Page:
Arable News

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AHDB Monitor farm profile: Getting the most from machinery

Improving profitability is a must for Monitor Farmer Phil Meadley, so he’s needed to ask himself one of the trickiest questions in farming how do I get the most from my machinery?

Machinery costs are usually one the largest outgoings on arable farms, so any grower aiming to improve margins needs to take a close look and see where savings can be made. Philip Dunn, partner with Brown & Co agricultural consultancy, has taken a detailed look at machinery and labour costs at Grange Farm to give Phil Meadley the facts to make an informed decision.

The overall picture is that the cost of production in the UK is very high by global standards so farmers have no other option but to try and become more efficient, explains Mr. Dunn. Land, labour and machinery prices are all relatively high in the UK which means that the cost of production can quickly escalate to unsustainable levels without careful management.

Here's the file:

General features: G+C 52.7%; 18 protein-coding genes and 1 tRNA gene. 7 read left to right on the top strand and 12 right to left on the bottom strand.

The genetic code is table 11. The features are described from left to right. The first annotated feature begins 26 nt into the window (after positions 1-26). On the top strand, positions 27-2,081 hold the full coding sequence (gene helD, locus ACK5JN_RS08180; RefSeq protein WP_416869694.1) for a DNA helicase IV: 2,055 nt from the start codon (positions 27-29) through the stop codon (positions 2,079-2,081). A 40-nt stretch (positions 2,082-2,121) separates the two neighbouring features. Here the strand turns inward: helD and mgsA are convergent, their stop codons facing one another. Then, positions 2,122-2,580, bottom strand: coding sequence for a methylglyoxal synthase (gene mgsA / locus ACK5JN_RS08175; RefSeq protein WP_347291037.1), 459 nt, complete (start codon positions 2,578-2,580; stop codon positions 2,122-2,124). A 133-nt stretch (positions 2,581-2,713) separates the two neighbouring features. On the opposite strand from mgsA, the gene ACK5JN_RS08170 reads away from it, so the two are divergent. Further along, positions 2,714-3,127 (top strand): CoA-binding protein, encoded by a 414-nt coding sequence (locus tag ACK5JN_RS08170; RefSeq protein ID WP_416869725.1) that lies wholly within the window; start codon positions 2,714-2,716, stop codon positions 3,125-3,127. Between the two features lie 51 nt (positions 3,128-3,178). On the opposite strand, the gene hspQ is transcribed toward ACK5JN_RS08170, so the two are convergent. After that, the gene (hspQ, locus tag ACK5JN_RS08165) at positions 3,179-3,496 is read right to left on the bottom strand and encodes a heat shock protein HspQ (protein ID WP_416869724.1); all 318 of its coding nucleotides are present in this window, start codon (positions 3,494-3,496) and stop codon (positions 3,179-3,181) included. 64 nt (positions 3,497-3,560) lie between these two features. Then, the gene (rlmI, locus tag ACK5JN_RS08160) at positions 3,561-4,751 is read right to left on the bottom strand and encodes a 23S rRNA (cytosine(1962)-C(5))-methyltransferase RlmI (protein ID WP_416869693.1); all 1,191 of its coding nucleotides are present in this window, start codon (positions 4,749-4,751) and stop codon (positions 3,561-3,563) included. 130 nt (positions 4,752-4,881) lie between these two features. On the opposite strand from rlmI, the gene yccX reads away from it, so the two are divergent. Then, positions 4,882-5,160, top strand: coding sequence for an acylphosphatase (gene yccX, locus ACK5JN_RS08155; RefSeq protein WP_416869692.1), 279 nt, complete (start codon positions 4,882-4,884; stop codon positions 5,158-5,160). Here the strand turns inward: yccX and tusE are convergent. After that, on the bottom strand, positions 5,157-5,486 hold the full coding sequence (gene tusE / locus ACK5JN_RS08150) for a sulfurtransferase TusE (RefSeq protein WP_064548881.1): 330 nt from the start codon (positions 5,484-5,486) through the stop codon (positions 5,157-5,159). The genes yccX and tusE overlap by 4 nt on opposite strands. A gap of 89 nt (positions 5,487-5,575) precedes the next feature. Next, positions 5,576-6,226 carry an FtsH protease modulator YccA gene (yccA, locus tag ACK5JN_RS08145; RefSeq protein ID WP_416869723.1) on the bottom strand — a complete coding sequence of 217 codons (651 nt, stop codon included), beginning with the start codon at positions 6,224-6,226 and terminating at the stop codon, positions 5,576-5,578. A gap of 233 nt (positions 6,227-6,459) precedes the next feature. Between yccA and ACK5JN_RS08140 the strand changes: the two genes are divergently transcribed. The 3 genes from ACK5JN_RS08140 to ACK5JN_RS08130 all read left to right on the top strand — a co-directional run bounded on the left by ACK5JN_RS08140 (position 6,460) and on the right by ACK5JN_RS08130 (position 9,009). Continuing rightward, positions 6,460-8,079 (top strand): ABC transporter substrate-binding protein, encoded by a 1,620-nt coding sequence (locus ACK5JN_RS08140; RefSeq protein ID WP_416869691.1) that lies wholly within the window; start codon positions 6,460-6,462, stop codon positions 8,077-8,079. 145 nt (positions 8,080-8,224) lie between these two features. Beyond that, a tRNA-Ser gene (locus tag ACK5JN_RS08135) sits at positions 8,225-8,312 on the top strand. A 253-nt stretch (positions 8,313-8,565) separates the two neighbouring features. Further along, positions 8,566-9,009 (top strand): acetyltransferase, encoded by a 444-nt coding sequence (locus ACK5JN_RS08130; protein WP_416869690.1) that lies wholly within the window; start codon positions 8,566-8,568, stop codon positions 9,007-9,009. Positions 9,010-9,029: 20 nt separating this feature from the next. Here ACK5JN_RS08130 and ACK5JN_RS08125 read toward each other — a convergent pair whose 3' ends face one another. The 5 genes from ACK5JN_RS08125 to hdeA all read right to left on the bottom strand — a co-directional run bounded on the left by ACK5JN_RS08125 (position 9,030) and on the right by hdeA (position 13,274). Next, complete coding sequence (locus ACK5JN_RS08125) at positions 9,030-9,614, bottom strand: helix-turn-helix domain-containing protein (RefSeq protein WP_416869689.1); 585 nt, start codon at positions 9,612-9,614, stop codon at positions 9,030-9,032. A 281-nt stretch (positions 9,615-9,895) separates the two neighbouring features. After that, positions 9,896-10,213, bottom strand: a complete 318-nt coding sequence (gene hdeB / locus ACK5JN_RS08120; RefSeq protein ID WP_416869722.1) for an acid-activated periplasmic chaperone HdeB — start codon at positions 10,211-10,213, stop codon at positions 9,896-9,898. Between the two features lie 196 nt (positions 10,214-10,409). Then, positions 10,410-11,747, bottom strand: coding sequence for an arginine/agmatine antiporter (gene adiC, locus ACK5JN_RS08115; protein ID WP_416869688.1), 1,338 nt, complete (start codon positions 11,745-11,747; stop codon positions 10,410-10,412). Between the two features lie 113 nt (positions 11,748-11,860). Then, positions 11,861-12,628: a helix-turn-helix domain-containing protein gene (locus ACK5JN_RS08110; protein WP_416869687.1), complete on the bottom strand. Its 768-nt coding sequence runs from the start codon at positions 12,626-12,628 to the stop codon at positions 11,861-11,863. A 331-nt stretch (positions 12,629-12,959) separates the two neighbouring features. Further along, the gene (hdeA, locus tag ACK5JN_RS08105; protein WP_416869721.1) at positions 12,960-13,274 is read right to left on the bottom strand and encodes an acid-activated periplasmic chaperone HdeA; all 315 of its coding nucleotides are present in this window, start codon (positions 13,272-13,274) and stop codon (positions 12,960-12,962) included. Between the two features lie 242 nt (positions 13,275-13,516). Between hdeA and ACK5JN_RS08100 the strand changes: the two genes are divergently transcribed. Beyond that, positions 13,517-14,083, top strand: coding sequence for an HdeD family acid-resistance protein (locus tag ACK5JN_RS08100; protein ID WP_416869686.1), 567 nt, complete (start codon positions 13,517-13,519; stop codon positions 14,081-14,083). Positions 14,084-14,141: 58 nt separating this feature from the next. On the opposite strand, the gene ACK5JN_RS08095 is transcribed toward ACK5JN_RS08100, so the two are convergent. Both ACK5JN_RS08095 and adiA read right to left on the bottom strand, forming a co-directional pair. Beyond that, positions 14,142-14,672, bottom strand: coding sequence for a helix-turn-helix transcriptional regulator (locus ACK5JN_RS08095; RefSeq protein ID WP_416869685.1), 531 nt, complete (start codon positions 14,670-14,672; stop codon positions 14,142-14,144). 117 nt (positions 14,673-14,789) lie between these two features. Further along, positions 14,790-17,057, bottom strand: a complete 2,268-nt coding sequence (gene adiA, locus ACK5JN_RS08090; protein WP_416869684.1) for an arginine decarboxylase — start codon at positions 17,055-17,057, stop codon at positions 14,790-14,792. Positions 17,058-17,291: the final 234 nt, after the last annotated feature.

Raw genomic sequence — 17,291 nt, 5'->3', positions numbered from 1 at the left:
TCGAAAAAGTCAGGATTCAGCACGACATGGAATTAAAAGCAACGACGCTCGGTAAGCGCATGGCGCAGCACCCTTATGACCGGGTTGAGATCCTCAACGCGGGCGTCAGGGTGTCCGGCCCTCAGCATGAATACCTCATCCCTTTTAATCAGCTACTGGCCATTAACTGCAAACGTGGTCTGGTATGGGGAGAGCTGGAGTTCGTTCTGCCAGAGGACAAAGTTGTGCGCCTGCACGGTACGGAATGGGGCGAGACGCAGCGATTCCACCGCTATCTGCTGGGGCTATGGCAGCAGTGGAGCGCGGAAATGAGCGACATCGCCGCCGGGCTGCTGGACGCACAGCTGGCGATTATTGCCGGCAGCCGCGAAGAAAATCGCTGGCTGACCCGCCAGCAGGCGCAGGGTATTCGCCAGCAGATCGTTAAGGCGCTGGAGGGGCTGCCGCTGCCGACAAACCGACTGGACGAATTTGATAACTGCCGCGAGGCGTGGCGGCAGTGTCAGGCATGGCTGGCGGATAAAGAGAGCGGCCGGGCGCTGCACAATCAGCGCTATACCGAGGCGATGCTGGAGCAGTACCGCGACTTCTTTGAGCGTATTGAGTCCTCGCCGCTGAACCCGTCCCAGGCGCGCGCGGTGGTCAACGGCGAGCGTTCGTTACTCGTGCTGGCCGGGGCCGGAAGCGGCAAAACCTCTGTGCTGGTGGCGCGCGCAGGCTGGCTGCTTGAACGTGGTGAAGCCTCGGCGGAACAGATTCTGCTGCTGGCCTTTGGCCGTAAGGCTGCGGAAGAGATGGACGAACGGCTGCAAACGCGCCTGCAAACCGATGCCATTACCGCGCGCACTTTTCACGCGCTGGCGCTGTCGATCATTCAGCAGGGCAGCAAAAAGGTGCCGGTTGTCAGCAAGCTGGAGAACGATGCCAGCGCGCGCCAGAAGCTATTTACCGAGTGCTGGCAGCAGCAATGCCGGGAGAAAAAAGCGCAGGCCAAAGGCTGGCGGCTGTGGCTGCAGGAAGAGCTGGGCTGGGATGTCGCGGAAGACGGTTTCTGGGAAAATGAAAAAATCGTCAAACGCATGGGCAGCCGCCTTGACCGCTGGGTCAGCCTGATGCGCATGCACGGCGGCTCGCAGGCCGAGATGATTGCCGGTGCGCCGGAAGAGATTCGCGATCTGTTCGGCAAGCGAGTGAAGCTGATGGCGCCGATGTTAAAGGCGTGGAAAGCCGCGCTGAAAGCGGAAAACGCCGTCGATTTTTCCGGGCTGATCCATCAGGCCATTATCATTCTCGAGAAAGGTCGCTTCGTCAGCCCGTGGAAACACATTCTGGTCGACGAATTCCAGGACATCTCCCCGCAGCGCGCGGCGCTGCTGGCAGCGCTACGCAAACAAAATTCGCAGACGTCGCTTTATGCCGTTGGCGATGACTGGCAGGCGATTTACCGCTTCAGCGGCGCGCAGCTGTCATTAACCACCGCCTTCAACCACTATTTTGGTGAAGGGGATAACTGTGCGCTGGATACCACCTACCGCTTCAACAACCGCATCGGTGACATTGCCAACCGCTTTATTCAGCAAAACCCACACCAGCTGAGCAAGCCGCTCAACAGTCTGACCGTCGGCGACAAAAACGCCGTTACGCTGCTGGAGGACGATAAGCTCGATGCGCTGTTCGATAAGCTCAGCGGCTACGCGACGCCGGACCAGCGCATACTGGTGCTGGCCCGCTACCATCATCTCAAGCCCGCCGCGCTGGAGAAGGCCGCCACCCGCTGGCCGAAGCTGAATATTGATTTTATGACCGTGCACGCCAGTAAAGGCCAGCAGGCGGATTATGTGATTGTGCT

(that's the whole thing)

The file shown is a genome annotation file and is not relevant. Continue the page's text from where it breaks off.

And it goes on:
As a general rule, if machinery isn’t used very often it is probably costing the farmer a lot for every hour or hectare done. 

To understand the cost of machinery, it is vital to know what the standing cost of each piece of kit is: this is the depreciation in value (around 10-15% per year), repair costs, insurance and the lost interest from not having the money to invest somewhere else. Using a machine more often means that this standing cost is spread across more field operations so the cost of each operation comes down.